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Publication numberUS4035963 A
Publication typeGrant
Application numberUS 05/702,214
Publication dateJul 19, 1977
Filing dateJul 2, 1976
Priority dateJul 2, 1976
Also published asDE2715620A1
Publication number05702214, 702214, US 4035963 A, US 4035963A, US-A-4035963, US4035963 A, US4035963A
InventorsAnthony C. Gilby
Original AssigneeWilks Scientific Corporation
Export CitationBiBTeX, EndNote, RefMan
External Links: USPTO, USPTO Assignment, Espacenet
Method of forming dual mirrors
US 4035963 A
Abstract
A method of forming a pair of identical spherical mirrors having their centers of curvature separated in space. A blank having substantially parallel planar front and rear surfaces is provided. The front surface is scored to divide it into two surface segments. The entire front surface is then ground to a spherical shape. The blank is then bent along the scored region to separate in space the centers of curvatures of each of the surface segments.
The foregoing abstract is not to be taken either as a complete exposition or as a limitation of the present invention. In order to understand the full nature and extent of the technical disclosure of this application, reference must be had to the following detailed description and the accompanying drawings as well as to the claims.
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Claims(5)
I claim:
1. The method of forming a plurality of identical spherical mirrors having their centers of curvature separated in space which comprises: providing a blank having front and back surfaces; linearly scoring the front surface of said blank to divide said front surface into at least two surface segments; forming said front surface to a spherical shape, each of said surface segments defining a different portion of the surface of a common sphere; and bending said blank substantially solely where scored to separate in space the centers of curvature of each of said surface segments without substantially altering the spherical surface defined by either of said surface segments.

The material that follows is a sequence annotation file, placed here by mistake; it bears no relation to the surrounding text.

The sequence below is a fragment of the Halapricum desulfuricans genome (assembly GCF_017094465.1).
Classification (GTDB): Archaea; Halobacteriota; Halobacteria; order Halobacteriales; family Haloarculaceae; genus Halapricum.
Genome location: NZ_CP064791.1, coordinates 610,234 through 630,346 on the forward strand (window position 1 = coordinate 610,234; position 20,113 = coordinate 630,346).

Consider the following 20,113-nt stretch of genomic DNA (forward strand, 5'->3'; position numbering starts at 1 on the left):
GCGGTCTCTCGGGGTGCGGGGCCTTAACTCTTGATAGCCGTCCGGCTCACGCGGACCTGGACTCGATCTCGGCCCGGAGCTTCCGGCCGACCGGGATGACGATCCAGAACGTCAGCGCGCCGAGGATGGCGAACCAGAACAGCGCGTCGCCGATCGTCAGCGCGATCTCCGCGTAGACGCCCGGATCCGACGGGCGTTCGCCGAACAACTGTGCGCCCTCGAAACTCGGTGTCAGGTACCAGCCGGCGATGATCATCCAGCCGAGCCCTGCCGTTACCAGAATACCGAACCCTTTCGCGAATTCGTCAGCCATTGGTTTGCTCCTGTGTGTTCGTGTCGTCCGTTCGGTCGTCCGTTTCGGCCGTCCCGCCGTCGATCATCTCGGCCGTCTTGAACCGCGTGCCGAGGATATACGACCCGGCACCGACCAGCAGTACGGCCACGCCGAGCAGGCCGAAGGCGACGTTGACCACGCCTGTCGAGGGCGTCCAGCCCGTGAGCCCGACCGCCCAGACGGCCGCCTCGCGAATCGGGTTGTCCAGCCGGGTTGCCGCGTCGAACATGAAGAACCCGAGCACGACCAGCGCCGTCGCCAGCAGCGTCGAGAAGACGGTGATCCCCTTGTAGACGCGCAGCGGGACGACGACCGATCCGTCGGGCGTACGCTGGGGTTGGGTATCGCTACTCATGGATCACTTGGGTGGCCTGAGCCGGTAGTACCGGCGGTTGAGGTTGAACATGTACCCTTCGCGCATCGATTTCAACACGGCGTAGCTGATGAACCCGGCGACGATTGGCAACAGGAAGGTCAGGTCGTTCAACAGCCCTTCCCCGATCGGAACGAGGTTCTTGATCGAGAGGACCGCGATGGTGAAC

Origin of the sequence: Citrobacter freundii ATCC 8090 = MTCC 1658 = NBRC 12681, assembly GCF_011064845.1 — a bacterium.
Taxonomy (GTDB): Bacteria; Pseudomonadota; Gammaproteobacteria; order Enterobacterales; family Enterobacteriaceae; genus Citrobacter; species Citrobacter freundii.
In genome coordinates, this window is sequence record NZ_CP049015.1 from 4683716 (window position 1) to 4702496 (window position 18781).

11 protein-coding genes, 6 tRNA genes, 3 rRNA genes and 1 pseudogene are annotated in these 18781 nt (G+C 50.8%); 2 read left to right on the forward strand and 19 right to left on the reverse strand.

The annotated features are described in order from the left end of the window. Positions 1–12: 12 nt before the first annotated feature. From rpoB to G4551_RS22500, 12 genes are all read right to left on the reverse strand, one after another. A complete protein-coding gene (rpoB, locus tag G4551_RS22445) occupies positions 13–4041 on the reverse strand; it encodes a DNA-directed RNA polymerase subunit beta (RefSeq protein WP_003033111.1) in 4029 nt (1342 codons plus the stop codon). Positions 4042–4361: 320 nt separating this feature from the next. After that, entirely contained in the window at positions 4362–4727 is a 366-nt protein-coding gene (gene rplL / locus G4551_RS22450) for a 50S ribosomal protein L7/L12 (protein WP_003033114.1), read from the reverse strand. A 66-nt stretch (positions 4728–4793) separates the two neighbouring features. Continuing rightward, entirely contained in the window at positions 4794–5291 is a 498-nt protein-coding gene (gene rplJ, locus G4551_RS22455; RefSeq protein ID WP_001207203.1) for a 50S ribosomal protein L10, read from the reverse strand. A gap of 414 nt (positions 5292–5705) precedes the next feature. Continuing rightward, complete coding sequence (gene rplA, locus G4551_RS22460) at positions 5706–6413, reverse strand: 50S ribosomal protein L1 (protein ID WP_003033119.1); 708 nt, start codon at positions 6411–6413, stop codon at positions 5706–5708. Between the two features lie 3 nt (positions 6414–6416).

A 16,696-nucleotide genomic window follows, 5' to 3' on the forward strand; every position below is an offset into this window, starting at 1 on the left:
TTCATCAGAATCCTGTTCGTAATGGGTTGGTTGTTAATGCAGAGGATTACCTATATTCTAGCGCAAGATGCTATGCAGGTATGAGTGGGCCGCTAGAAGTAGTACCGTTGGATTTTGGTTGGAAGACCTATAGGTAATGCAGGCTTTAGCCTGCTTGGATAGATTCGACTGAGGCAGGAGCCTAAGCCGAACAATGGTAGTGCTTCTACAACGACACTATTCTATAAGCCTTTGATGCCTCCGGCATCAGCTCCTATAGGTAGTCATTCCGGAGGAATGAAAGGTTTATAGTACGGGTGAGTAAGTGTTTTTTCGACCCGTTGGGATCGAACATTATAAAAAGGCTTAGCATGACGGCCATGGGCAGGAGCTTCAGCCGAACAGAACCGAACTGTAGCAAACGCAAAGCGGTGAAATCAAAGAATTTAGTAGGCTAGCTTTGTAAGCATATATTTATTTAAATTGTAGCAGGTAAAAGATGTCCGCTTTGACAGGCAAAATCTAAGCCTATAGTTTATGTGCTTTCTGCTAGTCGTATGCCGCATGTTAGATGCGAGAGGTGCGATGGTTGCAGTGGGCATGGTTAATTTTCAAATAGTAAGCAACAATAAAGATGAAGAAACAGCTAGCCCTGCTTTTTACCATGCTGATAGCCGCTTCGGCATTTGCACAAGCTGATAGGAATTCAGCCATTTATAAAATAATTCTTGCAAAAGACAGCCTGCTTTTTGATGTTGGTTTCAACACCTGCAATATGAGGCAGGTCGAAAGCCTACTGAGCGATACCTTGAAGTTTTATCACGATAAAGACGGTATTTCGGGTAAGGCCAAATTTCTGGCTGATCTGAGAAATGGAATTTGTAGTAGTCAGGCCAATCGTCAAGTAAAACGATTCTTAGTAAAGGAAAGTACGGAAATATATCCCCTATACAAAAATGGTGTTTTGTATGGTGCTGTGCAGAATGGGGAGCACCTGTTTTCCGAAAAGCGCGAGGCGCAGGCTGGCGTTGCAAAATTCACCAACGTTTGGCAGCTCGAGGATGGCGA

2. The method of claim 1 wherein said forming step comprises: mounting said blank with its back surface secured to a fixture; and grinding said front surface while said blank is so mounted.
3. The method of claim 2 wherein said bending step comprises: mounting said blank with its back surface secured to a mounting plate, one of said fixture and mounting plates being non-planar.
4. The method of claim 1 wherein said bending step comprises: mounting said blank with its back surface secured to a mounting plate.
5. The method of forming a pair of identical spherical mirrors having their centers of curvature separated in space which comprises: providing a blank having substantially parallel front and back major surfaces; forming said front major surface to a spherical shape; and bending said blank along a substantially straight line to form two blank segments, each of said segments including a substantially unaltered portion of said spherical front surface, whereby the centers of curvature of said front surface portions are separated in space.
Description
BACKGROUND OF THE INVENTION

In U.S. Pat. No. 3,726,598 which issued Apr. 10, 1973 to Anthony C. Gilby and James Alan Horton, there is disclosed a multiple pass optical absorption cell. The cell includes a pair of identical spherical objective mirrors at one end and a field mirror at the other. The two objective mirrors are positioned on a common mount such that their centers of curvature are separated by a fixed predetermined distance. The optical path length through the cell is changed by rotating the common mount but the distance between the centers of curvature remains fixed.